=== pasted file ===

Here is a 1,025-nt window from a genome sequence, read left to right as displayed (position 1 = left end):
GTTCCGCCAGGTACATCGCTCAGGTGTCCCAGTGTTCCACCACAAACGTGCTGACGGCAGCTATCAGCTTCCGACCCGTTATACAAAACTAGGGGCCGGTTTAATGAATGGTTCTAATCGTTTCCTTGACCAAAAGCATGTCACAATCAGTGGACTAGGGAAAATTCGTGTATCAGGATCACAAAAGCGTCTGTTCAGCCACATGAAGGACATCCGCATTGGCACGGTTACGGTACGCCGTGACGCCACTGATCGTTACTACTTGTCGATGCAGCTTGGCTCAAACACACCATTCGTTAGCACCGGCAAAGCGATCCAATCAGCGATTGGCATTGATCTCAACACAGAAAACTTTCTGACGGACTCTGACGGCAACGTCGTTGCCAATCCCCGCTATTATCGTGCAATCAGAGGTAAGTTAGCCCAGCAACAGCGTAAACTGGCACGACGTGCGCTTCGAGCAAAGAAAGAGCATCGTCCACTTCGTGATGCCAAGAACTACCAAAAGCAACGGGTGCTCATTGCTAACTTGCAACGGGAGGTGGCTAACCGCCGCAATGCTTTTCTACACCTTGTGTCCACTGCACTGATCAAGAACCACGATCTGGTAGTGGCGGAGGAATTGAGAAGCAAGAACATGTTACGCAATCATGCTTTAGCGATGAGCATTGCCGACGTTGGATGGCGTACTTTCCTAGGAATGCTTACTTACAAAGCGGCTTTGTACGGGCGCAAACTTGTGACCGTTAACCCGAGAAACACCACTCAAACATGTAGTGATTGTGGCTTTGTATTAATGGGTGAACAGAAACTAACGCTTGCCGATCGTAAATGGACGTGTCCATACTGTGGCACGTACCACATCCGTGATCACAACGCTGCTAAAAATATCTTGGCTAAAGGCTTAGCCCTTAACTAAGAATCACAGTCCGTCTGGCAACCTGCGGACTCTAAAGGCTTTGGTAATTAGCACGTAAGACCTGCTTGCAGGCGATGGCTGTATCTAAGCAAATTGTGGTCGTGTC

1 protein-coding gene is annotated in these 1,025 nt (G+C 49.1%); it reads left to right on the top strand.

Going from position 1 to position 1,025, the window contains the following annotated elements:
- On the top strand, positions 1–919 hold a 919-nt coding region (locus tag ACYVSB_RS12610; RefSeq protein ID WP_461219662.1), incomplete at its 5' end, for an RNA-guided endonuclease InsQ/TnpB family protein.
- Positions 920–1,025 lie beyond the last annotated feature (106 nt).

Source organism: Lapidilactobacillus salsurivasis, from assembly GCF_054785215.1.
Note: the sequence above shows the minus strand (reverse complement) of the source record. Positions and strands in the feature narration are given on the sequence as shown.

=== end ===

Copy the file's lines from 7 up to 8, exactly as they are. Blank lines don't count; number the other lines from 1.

Source organism: Lapidilactobacillus salsurivasis, from assembly GCF_054785215.1.
Note: the sequence above shows the minus strand (reverse complement) of the source record. Positions and strands in the feature narration are given on the sequence as shown.